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How to Find the Central Dramatic Question of Your Story

Written by MasterClass

Last updated: Feb 14, 2020 • 2 min read

The central dramatic question is the story engine driving your narrative, a question that should always be at the forefront of your viewers’ or readers’ minds. Each act of your story should try to answer this question, but it shouldn’t be easy—once the dramatic question of your premise is answered, the story is essentially over.



David Mamet Teaches Dramatic WritingDavid Mamet Teaches Dramatic Writing

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What Is the Dramatic Question of a Story?

The dramatic question has to do with the central conflict involving your protagonist. It is usually introduced in the first act of your novel or screenplay, either at the inciting incident of your story or shortly thereafter. Readers want an answer to the dramatic question, and it’s the writer’s job to ensure the solution isn’t simple. The dramatic story question often takes the entire book to answer, and each plot point or turning point that occurs must be in service to answering that same question while holding the audience’s attention.

4 Examples of Dramatic Questions

The focus of a dramatic question can vary depending on the genre you’re writing. For instance, if you’re writing romance, the question centers around whether or not the love interests will end up together. If you’re writing fantasy or sci-fi, the question is usually about whether the protagonist will be able to save the world and its people. Below are a few famous examples of dramatic questions posed in plays, novels, and film:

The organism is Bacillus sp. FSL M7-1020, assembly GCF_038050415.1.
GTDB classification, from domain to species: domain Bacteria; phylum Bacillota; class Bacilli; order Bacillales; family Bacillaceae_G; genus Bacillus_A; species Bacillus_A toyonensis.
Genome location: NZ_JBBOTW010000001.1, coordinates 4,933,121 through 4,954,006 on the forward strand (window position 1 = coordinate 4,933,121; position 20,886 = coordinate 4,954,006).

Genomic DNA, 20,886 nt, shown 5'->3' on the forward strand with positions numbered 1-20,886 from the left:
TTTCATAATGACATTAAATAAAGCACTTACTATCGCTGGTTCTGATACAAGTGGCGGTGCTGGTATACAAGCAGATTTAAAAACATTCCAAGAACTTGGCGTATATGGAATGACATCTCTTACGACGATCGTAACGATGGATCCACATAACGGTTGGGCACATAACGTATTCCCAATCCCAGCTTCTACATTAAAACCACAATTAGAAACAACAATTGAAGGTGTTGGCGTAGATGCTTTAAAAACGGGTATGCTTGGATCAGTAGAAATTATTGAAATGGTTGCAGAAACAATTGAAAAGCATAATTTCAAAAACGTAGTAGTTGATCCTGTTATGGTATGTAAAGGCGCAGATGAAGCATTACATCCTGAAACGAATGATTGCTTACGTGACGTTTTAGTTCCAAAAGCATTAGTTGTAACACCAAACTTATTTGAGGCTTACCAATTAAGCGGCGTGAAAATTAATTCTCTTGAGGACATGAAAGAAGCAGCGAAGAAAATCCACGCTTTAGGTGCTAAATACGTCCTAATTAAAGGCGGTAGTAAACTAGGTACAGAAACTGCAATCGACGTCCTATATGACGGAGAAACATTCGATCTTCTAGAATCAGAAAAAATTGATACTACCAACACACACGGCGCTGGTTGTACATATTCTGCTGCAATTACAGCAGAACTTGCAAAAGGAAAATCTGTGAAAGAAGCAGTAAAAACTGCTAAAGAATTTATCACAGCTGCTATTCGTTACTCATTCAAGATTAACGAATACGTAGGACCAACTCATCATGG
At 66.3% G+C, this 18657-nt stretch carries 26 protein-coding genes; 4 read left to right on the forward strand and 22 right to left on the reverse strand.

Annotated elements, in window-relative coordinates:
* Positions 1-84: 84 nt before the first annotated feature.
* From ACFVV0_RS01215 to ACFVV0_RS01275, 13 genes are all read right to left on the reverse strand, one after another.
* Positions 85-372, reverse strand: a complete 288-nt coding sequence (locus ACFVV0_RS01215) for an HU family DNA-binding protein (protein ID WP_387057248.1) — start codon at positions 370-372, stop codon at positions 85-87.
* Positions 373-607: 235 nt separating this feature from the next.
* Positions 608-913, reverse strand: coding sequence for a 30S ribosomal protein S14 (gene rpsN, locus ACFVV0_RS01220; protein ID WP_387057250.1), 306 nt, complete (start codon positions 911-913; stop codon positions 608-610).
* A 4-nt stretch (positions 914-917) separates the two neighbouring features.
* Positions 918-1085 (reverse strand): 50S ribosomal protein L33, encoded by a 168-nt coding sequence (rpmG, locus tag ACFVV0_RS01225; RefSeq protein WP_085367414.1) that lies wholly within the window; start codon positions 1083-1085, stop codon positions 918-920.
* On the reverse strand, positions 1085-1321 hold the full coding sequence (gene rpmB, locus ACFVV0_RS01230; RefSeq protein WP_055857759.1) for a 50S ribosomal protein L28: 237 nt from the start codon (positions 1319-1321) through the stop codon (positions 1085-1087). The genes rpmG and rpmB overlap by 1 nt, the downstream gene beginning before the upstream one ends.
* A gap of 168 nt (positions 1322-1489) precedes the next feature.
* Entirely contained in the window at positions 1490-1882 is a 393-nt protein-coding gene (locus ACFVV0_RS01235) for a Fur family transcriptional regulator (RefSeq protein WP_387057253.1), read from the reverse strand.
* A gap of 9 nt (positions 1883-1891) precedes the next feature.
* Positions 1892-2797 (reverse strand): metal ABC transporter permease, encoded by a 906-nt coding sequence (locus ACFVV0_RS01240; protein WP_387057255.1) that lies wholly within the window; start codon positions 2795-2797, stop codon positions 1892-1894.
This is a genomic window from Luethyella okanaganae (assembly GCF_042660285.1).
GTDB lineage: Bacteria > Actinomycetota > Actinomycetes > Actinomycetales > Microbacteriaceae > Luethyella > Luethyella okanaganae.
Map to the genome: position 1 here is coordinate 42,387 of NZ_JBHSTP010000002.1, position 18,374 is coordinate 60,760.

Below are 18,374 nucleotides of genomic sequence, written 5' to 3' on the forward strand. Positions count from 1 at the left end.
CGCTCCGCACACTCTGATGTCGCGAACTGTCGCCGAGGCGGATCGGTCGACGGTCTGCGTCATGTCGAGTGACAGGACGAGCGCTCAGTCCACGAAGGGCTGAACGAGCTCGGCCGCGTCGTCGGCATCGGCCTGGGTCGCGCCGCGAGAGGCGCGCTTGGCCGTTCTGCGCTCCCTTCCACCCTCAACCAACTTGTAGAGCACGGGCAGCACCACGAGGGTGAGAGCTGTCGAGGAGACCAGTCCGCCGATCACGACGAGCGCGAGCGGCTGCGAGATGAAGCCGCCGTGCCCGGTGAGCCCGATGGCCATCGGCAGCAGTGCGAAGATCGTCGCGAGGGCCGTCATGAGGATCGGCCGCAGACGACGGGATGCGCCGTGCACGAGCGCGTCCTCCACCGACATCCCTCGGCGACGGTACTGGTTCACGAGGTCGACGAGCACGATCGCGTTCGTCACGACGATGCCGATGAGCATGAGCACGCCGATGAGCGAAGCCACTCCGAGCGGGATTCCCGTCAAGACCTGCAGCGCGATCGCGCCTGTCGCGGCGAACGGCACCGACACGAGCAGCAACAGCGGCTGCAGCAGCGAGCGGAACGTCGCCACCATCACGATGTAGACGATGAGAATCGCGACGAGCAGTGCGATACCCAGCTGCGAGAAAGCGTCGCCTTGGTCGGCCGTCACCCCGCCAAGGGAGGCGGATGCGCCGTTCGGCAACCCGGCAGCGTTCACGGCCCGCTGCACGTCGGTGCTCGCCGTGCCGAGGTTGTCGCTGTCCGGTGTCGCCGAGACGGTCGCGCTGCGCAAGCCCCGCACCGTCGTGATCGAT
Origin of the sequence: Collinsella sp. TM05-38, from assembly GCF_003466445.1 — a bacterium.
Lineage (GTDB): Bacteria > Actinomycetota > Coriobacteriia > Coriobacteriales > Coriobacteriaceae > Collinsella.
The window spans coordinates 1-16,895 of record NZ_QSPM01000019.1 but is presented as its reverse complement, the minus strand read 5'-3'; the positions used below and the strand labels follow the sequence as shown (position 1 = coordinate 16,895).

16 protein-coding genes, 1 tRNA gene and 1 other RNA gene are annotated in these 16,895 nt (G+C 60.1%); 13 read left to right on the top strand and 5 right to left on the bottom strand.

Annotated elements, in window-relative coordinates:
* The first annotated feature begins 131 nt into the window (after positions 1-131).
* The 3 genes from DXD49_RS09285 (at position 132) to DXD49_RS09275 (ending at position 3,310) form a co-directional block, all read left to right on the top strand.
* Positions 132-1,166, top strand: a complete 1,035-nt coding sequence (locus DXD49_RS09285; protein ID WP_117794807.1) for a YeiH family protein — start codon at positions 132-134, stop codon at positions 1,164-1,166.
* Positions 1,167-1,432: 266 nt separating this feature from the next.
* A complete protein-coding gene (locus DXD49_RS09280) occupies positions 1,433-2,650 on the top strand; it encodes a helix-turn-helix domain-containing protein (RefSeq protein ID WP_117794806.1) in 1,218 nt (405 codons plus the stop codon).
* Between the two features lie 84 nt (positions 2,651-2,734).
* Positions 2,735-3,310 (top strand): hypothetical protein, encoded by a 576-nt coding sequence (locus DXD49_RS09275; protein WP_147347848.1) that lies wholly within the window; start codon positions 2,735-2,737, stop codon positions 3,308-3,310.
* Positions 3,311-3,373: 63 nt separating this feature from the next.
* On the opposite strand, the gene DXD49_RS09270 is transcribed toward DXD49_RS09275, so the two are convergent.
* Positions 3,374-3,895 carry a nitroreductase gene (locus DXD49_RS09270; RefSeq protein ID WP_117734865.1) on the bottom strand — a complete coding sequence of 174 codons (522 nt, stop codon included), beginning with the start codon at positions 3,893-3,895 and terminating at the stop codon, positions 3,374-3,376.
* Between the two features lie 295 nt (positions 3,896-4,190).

1. Romeo and Juliet by William Shakespeare (1595): Will Romeo and Juliet overcome their family’s rivalry to live happily ever after?
  2. The Wonderful Wizard of Oz by L. Frank Baum (1900): Will Dorothy ever leave the magical land of Oz and make it back home to her small town in Kansas?
  3. Gone With the Wind by Margaret Mitchell (1936): Will Scarlett O'Hara win Ashley Wilkes?
  4. The Silence of the Lambs by Thomas Harris (1988): Will Clarice Starling be able to stop serial killer Buffalo Bill?
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How to Find the Dramatic Question of Your Story

Every good story has a major dramatic question to answer. To find out what that is, you must figure out what the single driving force behind your narrative is. What is the central character’s objective, and will they succeed at achieving it? The answers to these questions inform the structural spine of your whole narrative, propelling your characters towards their main goals—which are usually external goals, something tangible that can be outwardly obtained by the protagonist and seen by the audience.

Will the main characters end up together? Will the superhero stop the bad guy? The key to finding the dramatic question to your story is knowing your protagonist’s concrete goal and if they’re going to achieve it.

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